To this end, I say: I am an Indio – soy prieto – tengo la cara de nopal. I embrace these terms proudly, and I don’t flinch at being called this, nor do I care quite frankly. I am at peace with who I am. I do not hate the color of my skin or my ancestors or my Native American facial features. I do not buy into white supremacy. I urge you to break free from the Spanish caste system’s remnants, from Vasconcelos and others like him. To embrace your native side (if applicable). The goal should also be to stop the discrimination of indigenous groups in Mexico and other countries that retain their tribal identity. They are lucky that the Spaniards did not destroy this as well.
Having mixed blood does not invalidate a person from identifying with one race, such as Native American/American Indian. We must note the strength of the black community in the U.S. due to their unity as a race; even mixed or light-skinned Black people still call themselves Black and are regarded as such. They aren’t hung up on the white part of them (some of which is a product of rape, just how some mestizos were no doubt created).
One should lean toward identifying with the group that they find purpose with, the group that they are treated the same as. Racist white people don’t see mixed natives as white or care about the differences between someone fully indigenous versus someone mixed. It’s all the same to them, even if they are not aware that a non-white or non-black “Hispanic” IS Native American; those are the features they dislike – the black hair, onyx eyes, bronze skin. This disdain stems from racism, and racism is almost impossible without a difference in phenotype; the mix is irrelevant.
To address those self-conscious of being mixed, observe the image of the Monacan Tribe (recognized federally by the U.S. government in 2018). Other tribes such as the Cherokee require at least 7% Cherokee blood to be a fully-fledged member. This is not to cast hate at these people but to illustrate my point. In the case of the Monacans, many of their members are majority white, yet they do not call themselves mestizo, mixed, or part native. They identify as simply native. If the Monocans and other similar tribes can declare themselves as natives despite having mixed-race members, we can too.
A common rebuttal to my point is that tribes are sovereign nations and race isn’t the only factor for membership, so they can define themselves as they see fit. Fair enough, I respect that, but the government, public, and the U.S. Census do not consider “American Indian” to be an ethnicity. It is a racial category, and tribe members are regarded as the “American Indian” race regardless of how much native blood they actually possess. For the sake of this argument, ethnicity can’t be used as a cop-out when it’s convenient; it devolves into dishonest double standards and mental gymnastics.
There is power in recognizing the truth and making it known. “Those natives are crossing the border illegally! Deport those Native Americans!” Doesn’t carry the same punch as “Those illegals/wetbacks/beaners/Latinos need to be deported.” Semantics and perception affect everything—the little details matter.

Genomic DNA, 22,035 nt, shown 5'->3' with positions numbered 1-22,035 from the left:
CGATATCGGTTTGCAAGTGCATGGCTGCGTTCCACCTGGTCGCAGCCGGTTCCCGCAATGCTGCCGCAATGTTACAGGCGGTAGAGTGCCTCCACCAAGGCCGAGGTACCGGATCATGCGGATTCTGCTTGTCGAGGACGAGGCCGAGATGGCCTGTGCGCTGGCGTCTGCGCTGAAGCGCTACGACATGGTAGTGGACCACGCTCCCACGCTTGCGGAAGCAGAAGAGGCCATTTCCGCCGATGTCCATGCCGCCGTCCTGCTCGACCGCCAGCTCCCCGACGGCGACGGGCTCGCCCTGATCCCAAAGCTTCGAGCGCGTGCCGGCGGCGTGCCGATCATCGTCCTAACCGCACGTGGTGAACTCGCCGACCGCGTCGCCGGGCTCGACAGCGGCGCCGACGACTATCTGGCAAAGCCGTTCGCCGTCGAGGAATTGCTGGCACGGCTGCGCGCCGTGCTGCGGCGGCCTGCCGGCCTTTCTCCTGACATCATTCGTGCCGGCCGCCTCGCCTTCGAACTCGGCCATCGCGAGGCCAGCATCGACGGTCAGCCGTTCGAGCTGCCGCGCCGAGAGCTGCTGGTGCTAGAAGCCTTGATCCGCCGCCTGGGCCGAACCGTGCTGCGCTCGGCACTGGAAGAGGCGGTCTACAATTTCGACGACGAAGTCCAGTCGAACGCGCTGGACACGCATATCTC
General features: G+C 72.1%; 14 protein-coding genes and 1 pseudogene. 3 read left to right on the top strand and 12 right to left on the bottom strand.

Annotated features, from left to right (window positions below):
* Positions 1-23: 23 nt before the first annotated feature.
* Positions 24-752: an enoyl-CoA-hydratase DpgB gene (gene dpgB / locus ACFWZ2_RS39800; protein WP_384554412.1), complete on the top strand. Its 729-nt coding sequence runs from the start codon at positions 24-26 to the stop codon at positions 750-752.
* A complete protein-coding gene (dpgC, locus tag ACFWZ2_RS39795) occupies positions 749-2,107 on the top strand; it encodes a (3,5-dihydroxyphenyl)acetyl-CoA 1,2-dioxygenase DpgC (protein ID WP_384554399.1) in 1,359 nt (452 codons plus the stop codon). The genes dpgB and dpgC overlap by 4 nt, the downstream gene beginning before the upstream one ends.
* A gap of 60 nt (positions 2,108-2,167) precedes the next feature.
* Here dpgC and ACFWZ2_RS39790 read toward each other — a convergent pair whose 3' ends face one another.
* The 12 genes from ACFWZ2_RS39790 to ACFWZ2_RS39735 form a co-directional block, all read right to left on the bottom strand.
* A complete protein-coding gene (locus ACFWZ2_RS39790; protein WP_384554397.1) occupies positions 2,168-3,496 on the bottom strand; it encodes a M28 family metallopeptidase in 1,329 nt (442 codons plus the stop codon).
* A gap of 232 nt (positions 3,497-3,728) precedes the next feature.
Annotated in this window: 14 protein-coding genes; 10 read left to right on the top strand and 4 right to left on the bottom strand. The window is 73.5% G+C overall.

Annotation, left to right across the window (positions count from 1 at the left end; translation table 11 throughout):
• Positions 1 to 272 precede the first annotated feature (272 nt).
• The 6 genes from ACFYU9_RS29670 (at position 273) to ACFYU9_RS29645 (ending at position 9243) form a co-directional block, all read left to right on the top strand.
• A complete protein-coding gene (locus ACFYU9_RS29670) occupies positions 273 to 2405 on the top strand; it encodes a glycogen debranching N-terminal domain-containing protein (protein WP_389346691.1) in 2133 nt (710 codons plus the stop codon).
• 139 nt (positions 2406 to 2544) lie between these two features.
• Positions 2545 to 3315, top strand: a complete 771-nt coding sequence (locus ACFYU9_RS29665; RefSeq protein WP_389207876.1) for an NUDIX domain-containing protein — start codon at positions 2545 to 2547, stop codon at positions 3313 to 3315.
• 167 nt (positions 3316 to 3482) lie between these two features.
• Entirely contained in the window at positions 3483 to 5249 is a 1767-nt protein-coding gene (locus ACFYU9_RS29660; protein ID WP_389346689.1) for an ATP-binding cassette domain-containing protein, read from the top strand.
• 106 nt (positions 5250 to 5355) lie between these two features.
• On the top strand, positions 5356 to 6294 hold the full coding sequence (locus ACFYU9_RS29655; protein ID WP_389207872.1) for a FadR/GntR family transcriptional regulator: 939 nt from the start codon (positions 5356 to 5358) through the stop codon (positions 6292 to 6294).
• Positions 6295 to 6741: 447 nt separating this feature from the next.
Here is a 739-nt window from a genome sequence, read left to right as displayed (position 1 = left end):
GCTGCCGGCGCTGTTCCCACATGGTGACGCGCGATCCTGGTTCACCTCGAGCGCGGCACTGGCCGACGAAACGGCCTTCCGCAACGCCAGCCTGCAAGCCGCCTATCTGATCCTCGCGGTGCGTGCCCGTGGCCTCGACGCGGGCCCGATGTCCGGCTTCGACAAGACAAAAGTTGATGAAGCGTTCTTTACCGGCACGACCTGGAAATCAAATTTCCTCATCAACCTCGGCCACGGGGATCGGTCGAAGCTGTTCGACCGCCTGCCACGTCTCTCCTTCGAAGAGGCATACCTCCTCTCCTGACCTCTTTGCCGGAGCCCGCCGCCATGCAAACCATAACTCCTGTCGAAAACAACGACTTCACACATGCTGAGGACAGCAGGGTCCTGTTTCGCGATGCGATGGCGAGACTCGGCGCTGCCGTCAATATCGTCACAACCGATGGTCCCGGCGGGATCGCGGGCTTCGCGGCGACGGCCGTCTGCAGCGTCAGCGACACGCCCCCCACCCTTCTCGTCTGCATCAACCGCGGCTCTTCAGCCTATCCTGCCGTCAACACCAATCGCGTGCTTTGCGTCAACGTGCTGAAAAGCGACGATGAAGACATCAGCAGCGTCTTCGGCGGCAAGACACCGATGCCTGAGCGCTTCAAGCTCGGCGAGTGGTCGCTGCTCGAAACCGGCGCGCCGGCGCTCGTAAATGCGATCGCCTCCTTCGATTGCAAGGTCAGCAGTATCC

I am no authority on who you should be, but I fight for those that don’t want to be consigned to a mixed-status. I fight against those individuals who don’t allow mixed people to identify with one race. Against those that try to take that choice away. For many of us, I know it can be hell. It feels like because you’re not all in somewhere, you’re nowhere. Truly, from my personal experience, people in the U.S. don’t respect a mixed identity or being “mestizo.” They hear that word, and their eyes glaze over because they don’t realize the significance. The indigenous side of you is denied to the casual observer/thinker, and it never registers; this makes it so, in effect,you’re selling your identity short. You become a foreigner on your own continent.
As Jack Forbes eloquently put in his essay, The Mestizo Concept: “More significantly, to be a mestizo is to cop-out. It is to accept the Spaniard’s colonialist-racist ideology. It is to fall supine before the European’s racial grading system instead of struggling for psychological liberation. It is to deny one’s own people’s history in order to have a masochistic, obscene relationship with the invaders and conquerors.”
Mestizo was first created to differentiate a person from being fully white because of historical treachery. It became an agent of rejection because being fully indigenous was to be inferior, and no one desired that, so they chose to flee from that identity. With the background of “mestizo” revealed, the choice lies with you and no one else on how you wish to identify. I support whatever choice you make.
I leave you with a challenge with the picture below. Pick out the “Latinos” and “Hispanics” from the natives. I’m confident saying that you cannot because there is no difference. We are all one people.
Dunbar-Ortiz, Roxanne. “Sea to Shining Sea.” An Indigenous Peoples’ History of the United States, Beacon Press, 2015, pp. 117
Forbes, J. (1970, January 01). The Mestizo Concept. Retrieved October 13, 2020, from http://texasedequity.blogspot.com/2020/03/the-mestizo-concept-by-jack-forbes.html
Hill, Ruth. “Casta as culture and the sociedad de castas as literature.” Studies on Voltaire and the Eighteenth Century Norwich (2004): 231-259.
History, Captivating. History of Mexico: A Captivating Guide to Mexican History, Starting from the Rise of Tenochtitlan through Maximilian’s Empire to the Mexican Revolution and the Zapatista Indigenous Uprising. Captivating History, 2020.
John C. Calhoun, “A Southern Senator Opposes the “All-Mexico” Plan,” SHEC: Resources for Teachers, accessed October 18, 2020, https://herb.ashp.cuny.edu/items/show/1273.
Vasconcelos, J., & Jaén, D. T. (1997). The Cosmic Race: A Bilingual Edition. Baltimore, Massachussetts: Johns Hopkins Univ. Pr.
Vinson, B. (2018). Before Mestizaje: The Frontiers of Race and Caste in Colonial Mexico. New York, New York: Cambridge University Press